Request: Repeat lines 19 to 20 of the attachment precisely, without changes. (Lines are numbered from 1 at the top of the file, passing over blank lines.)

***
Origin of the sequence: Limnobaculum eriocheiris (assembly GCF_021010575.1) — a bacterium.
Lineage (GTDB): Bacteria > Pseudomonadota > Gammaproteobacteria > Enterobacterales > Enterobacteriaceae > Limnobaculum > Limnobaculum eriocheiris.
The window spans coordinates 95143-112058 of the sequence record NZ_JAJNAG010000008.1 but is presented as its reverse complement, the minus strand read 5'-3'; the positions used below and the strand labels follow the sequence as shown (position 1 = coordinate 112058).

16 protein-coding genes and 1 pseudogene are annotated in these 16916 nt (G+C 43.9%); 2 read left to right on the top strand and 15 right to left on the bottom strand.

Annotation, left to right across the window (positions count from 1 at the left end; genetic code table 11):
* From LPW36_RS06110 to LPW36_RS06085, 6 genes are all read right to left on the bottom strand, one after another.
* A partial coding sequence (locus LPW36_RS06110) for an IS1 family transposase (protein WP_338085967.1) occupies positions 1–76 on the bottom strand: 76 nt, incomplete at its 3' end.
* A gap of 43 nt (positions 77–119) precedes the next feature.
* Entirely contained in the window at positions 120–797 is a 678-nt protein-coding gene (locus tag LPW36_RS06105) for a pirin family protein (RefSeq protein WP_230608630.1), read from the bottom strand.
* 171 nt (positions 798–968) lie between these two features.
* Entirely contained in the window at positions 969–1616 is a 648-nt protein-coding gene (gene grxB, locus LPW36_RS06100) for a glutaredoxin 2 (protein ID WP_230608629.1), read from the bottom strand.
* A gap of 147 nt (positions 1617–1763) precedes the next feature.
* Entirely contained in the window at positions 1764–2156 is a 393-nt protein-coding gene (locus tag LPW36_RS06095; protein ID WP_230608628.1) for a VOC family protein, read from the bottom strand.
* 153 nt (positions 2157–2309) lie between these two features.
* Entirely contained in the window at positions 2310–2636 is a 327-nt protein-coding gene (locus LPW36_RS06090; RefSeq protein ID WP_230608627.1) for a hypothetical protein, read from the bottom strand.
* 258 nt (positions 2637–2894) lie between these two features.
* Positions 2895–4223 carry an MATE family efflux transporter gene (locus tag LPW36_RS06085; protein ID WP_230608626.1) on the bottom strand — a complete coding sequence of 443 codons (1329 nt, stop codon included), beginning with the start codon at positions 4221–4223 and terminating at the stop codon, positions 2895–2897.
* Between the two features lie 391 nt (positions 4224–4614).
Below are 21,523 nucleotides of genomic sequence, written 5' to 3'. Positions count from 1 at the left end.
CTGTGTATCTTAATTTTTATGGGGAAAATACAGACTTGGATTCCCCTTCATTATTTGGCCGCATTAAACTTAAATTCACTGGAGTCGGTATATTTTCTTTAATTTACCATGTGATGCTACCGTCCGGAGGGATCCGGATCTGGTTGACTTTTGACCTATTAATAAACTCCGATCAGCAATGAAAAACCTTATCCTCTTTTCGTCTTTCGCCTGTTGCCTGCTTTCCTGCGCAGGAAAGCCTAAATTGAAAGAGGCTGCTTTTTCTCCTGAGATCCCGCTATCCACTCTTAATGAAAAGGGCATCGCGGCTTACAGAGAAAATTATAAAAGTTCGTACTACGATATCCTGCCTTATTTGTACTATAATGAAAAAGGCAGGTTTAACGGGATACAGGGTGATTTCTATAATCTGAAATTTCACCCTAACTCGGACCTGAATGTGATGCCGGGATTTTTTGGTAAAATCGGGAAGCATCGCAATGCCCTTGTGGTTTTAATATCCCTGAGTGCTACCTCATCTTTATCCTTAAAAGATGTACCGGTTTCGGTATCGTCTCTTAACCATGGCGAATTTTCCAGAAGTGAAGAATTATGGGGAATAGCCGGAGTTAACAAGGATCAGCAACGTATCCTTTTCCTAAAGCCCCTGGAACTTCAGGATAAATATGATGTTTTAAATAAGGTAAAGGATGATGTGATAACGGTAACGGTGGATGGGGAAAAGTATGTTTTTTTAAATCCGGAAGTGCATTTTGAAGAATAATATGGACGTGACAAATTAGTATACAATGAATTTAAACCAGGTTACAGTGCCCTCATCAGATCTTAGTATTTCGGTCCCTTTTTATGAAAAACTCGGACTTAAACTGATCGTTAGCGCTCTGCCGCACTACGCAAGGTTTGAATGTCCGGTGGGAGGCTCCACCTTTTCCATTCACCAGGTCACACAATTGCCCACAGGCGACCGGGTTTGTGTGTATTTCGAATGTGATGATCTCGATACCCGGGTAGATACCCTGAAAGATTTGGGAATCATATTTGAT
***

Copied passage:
Below are 21,523 nucleotides of genomic sequence, written 5' to 3'. Positions count from 1 at the left end.
CTGTGTATCTTAATTTTTATGGGGAAAATACAGACTTGGATTCCCCTTCATTATTTGGCCGCATTAAACTTAAATTCACTGGAGTCGGTATATTTTCTTTAATTTACCATGTGATGCTACCGTCCGGAGGGATCCGGATCTGGTTGACTTTTGACCTATTAATAAACTCCGATCAGCAATGAAAAACCTTATCCTCTTTTCGTCTTTCGCCTGTTGCCTGCTTTCCTGCGCAGGAAAGCCTAAATTGAAAGAGGCTGCTTTTTCTCCTGAGATCCCGCTATCCACTCTTAATGAAAAGGGCATCGCGGCTTACAGAGAAAATTATAAAAGTTCGTACTACGATATCCTGCCTTATTTGTACTATAATGAAAAAGGCAGGTTTAACGGGATACAGGGTGATTTCTATAATCTGAAATTTCACCCTAACTCGGACCTGAATGTGATGCCGGGATTTTTTGGTAAAATCGGGAAGCATCGCAATGCCCTTGTGGTTTTAATATCCCTGAGTGCTACCTCATCTTTATCCTTAAAAGATGTACCGGTTTCGGTATCGTCTCTTAACCATGGCGAATTTTCCAGAAGTGAAGAATTATGGGGAATAGCCGGAGTTAACAAGGATCAGCAACGTATCCTTTTCCTAAAGCCCCTGGAACTTCAGGATAAATATGATGTTTTAAATAAGGTAAAGGATGATGTGATAACGGTAACGGTGGATGGGGAAAAGTATGTTTTTTTAAATCCGGAAGTGCATTTTGAAGAATAATATGGACGTGACAAATTAGTATACAATGAATTTAAACCAGGTTACAGTGCCCTCATCAGATCTTAGTATTTCGGTCCCTTTTTATGAAAAACTCGGACTTAAACTGATCGTTAGCGCTCTGCCGCACTACGCAAGGTTTGAATGTCCGGTGGGAGGCTCCACCTTTTCCATTCACCAGGTCACACAATTGCCCACAGGCGACCGGGTTTGTGTGTATTTCGAATGTGATGATCTCGATACCCGGGTAGATACCCTGAAAGATTTGGGAATCATATTTGAT